An urban water system (UWS) constitutes three main service components: drinking water, wastewater, and stormwater. Historically, these components have been managed in silos. Even today, the trend continues. It has led the existing urban water management (UWM) to be less sustainable, resilient, and reliable, primarily attributed to increasing population, changing climate, growing urbanization, and affluence. According to the United Nations, 40 per cent of the global population can have a water deficit by 2030; thus, to avoid this deficit, UWM requires a change.
An innovative and relatively new paradigm—One Water Approach (OWA)—is considered a path to overcome these water-related challenges. OWA is a holistic approach that integrates drinking water, wastewater, and stormwater into one entity, accounting for all water resources, rivers, lakes, and groundwater together at a river basin level.
OWA establishes a close interconnection between three UWS service components. For example, as the population increases, there is a higher consumption of drinking water, generating a larger volume of wastewater. Also, the pressure on stormwater infrastructure elevates, especially during high rainfall and spring freshet.
In such a scenario, OWA plays a significant role as this approach regards no water as a waste; instead, it views the by-products of water as resources. Wastes produced from wastewater treatment can be used in energy recovery. At the same time, different low-impact development techniques (e.g., bioswale, permeable pavement, green roofs, etc.) can absorb excess water, which helps in reducing stormwater runoff and controlling floods. Besides, this approach also puts greater attention to stakeholder engagement, technical innovations, and policy changes.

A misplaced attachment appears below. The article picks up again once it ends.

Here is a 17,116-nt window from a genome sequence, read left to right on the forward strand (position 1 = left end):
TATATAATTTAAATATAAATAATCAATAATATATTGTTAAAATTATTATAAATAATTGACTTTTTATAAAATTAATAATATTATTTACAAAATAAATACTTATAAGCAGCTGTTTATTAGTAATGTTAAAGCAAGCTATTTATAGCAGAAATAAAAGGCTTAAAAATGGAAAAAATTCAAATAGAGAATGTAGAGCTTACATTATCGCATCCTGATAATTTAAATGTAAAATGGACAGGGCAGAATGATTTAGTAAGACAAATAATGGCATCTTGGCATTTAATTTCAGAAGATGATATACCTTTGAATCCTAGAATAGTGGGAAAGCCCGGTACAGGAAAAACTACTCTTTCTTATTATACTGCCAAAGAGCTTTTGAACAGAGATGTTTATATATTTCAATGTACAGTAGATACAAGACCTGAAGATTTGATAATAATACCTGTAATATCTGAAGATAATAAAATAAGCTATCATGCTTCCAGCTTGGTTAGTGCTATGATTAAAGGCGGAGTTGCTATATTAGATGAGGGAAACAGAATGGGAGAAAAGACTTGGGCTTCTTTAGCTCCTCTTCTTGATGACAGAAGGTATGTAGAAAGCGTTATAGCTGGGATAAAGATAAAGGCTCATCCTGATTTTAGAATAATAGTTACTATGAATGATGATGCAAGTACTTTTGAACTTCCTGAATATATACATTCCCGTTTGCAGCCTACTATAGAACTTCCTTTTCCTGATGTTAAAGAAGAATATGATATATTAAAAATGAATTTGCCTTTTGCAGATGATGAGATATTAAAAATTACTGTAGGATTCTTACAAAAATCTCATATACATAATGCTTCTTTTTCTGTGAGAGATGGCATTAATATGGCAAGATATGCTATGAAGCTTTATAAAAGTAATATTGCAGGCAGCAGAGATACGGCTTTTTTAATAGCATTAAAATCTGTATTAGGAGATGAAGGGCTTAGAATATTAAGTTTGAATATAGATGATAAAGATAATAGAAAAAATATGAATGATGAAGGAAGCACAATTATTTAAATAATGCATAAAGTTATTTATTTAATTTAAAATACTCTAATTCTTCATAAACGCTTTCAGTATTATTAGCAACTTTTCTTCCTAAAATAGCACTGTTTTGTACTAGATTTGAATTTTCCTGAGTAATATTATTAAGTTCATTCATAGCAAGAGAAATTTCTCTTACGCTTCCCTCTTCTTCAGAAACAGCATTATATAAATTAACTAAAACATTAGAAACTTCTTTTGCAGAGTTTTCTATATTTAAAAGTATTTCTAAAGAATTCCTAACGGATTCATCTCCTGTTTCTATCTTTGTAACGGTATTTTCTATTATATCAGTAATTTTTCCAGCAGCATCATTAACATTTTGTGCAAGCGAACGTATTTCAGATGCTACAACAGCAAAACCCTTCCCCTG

Climate change and water
Climate change is regarded as a wildcard in water management. The impacts of climate change are primarily experienced through changes in water such as extreme climates like floods, drought, unpredictable water availability, and source water quality deterioration. On the other hand, certain climate solutions like biofuel development, a clean energy option, can severely deplete water sources. These solutions may result in water scarcity; this will require water to be transported from a long distances to meet existing needs, which will consume more energy and emit more greenhouse gases. Therefore, climate solutions without the consideration of water impacts can backfire. In this condition, OWA plays a key role in water management. OWA provides a framework for managing water in different climate solutions. Urban water consumes a huge amount of energy for water collection, treatment, distribution, and wastewater treatment. So, water conservation saves energy, too, curbing carbon emissions. Also, flood management via OWA reduces infrastructure damages. Therefore, water can be a catalyst for climate adaptation and solution.
Canada’s water challenges